Having seen many of his peers arrested by the police, he found it hard to focus on exam preparation and school in general. Even though some of his teammates were bailed, he still regrets not being able to save them.

He said achieving the protest movement’s five demands has become the only thing that he cares about. As a result, Fu stopped going to school and decided not to take the DSE exam.

Protests first erupted last June over the now-axed extradition bill. They escalated into sometimes violent displays of dissent against police behaviour, amid calls for democracy and anger over Beijing’s encroachment. Demonstrators were demanding an independent probe into the police conduct, amnesty for those arrested and a halt to the characterisation of protests as “riots.” 

Asked about the reason for this decision to halt his studies, Fu said he “gets this question a lot”.

The Chinese University of Hong Kong, No.2 bridge, on November 13. File Photo: Studio Incendo.

“I think taking the exam will not help me,” he said. “I would rather invest in the movement if I have the time and energy.”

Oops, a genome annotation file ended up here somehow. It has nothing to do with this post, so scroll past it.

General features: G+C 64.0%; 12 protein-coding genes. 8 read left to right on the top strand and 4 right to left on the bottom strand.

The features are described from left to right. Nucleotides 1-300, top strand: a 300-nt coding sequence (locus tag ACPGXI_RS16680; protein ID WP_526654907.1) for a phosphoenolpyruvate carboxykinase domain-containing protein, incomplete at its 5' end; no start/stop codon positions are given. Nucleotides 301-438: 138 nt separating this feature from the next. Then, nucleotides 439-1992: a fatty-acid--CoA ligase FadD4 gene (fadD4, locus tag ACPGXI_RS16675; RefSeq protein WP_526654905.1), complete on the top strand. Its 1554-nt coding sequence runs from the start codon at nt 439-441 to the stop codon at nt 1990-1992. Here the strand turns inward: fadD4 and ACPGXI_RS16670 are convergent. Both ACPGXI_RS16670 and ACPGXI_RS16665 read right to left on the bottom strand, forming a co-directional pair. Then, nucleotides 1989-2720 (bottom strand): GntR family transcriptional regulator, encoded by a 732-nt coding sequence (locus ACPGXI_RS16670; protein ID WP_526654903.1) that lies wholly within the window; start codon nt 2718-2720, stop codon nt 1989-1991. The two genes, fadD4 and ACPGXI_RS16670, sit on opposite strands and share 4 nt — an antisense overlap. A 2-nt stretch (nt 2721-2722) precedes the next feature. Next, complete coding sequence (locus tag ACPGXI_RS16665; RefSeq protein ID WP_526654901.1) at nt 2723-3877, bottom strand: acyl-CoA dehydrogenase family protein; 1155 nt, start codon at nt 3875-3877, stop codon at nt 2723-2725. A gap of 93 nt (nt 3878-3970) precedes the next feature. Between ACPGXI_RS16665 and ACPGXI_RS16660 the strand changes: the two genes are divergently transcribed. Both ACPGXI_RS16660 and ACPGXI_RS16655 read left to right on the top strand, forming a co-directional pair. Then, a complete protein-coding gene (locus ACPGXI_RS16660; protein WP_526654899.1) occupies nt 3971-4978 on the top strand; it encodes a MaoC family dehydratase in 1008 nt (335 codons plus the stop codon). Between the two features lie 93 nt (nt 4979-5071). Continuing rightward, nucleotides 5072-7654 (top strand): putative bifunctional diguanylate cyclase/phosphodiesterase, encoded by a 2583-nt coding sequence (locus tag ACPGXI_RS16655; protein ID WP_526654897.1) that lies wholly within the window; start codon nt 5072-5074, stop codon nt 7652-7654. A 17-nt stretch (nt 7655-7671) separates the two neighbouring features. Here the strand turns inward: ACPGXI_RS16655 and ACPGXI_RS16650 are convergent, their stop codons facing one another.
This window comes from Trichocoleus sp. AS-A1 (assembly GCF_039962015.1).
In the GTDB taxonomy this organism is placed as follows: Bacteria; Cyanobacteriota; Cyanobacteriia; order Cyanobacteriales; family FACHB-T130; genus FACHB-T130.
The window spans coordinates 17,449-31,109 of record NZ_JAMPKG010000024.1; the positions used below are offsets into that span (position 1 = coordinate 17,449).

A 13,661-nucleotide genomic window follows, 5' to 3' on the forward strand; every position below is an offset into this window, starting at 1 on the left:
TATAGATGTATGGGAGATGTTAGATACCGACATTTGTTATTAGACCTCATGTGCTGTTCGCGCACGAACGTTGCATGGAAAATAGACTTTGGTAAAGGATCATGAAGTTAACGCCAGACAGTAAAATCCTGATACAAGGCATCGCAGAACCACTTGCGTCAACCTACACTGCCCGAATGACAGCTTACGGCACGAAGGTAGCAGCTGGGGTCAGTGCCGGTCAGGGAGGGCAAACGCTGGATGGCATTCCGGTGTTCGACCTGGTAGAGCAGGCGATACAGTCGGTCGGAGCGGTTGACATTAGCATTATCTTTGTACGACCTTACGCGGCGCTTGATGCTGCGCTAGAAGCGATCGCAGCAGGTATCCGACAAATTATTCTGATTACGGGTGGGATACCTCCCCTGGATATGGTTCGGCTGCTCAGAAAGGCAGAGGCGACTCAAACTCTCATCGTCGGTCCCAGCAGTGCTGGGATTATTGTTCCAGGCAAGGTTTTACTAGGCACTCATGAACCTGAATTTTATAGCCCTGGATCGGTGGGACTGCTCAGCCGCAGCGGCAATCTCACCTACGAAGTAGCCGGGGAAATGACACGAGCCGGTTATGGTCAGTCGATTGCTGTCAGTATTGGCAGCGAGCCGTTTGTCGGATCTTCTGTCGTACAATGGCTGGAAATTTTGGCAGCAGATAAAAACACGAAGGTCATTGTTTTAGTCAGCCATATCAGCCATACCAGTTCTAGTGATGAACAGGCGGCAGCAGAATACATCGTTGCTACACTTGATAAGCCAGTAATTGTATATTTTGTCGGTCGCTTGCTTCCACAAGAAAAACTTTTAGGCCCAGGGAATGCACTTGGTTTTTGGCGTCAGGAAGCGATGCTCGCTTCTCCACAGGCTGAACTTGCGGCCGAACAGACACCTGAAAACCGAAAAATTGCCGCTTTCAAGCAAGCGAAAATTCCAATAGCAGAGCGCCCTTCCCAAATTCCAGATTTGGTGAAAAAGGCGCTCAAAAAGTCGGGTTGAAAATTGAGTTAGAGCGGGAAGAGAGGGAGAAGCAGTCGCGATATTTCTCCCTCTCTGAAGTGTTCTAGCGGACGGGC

“I want everyone to know this movement is not a game,” he said. “We are very serious about our five demands and we don’t choose to fight because we think it is cool.”

Dare to dream and learn

In October, Jessica started giving out flyers to students whenever there were rallies and students-only assemblies. The sentence “you dream and I tutor” along with the telegram channel @dreamandlearn are offered on business cards.

Jessica is using an alias – not only due to the fear of arrest, but also because she is the founder of Dream and Learn, an organisation providing free tutoring for students. The motto of the organisation is “to teach when students are dreaming,” ‘Dreaming’ (Fak Mung) is a code used by protesters to conceal their participation in protests while describing what they experienced.

Jessica was still a student during the Umbrella Movement, the political movement in 2014 fighting for electoral reform. She recalls how political instability in the city affected her as a student protester.